Using the Fill Handle to extend a series is a common technique in Microsoft Excel. Although most people have used the Fill Handle to populate month names across a spreadsheet, there are many more hidden features.
Let's start with the basics. The primary use of the Fill Handle is for filling month names, weekday names and dates across the top or down the side of a report.
To do this, type the first item in a cell. Position the mouse cursor over the square dot in the lower corner of the active cell. When the mouse pointer changes to a + sign, drag right or down to fill other items in the list.
After you drag the Fill Handle, Excel fills items from the series. If you go beyond 12 cells for months, Excel starts over again with the first month.
Now let's take it further. Excel follows your lead on upper, lower or proper case. If you type all caps for the first entry, Excel will fill all caps. If you type lowercase, Excel will fill lowercase.
Excel will also follow the date formatting applied to the first cell, or use abbreviations for month or weekday names if you use them in the first cell.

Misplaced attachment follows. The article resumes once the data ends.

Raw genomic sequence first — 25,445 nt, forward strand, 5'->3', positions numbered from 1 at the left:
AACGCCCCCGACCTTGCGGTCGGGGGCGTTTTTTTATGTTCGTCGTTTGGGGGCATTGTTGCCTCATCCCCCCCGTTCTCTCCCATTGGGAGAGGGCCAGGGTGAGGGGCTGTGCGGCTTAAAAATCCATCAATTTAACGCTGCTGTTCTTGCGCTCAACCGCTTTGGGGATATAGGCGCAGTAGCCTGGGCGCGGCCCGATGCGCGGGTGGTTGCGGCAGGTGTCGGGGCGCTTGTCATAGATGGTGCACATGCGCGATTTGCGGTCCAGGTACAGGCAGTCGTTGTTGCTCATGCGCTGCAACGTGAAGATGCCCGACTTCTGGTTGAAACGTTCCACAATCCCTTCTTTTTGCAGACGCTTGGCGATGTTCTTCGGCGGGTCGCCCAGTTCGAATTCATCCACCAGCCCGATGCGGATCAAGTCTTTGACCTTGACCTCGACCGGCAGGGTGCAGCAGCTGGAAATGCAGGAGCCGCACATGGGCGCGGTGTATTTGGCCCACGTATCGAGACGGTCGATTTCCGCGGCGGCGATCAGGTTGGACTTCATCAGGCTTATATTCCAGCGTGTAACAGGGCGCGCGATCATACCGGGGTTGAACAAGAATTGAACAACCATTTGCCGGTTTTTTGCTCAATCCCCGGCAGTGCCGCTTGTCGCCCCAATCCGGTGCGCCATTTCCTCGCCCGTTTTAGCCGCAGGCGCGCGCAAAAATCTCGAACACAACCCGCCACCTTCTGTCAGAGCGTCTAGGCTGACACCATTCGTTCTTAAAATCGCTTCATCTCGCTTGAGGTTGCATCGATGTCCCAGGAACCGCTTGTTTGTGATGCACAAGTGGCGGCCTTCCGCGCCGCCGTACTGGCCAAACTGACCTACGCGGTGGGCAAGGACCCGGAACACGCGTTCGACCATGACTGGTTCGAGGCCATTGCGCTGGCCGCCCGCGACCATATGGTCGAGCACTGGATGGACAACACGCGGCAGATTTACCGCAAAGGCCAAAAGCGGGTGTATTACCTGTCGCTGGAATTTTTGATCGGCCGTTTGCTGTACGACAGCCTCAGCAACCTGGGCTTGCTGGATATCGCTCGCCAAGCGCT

If you type any text, followed by a number, Excel will correctly extend the series, even if there's a dash or a space before the number. This works great for entries such as Room 101, Pad 39, Building 36 or Area 51. However, it does not work when the number is in the middle.
Excel was built for accountants, so it easily handles any possible variation of quarters. After Q4, Excel will go back to Q1. However, to have Excel correctly fill quarters and years, you have to use "1Q" instead of "Q1," and place the quarter before the year.
Annoyingly, Excel will not automatically extend 1 to 1, 2, 3, etc. But there are several workarounds. The easiest is to hold down the Ctrl key while dragging the Fill Handle. Excel will then extend the series.
- Select the 1 and a blank cell to the right of the 1 and fill.
- Type 1 and then 2. Select both cells and fill.
- Drag the Fill Handle to get a series of 1's. Use the icon to the bottom right of the series to change from 1, 1, 1 to 1, 2, 3.
For dates, Excel will fill every date in a sequence. To have Excel fill only Monday-through-Friday dates, hold down the right mouse button while you fill. The tooltip will show all dates as normal. But after you release the mouse button, choose Fill Weekdays from the flyout menu and Excel will skip Saturdays and Sundays. Other options in this menu include Fill Months and Fill Years.
Bill Jelen, aka MrExcel, has been a Microsoft Excel consultant for over twenty-five years. Read more of his expert Excel tips and tricks at his website, MrExcel.com.
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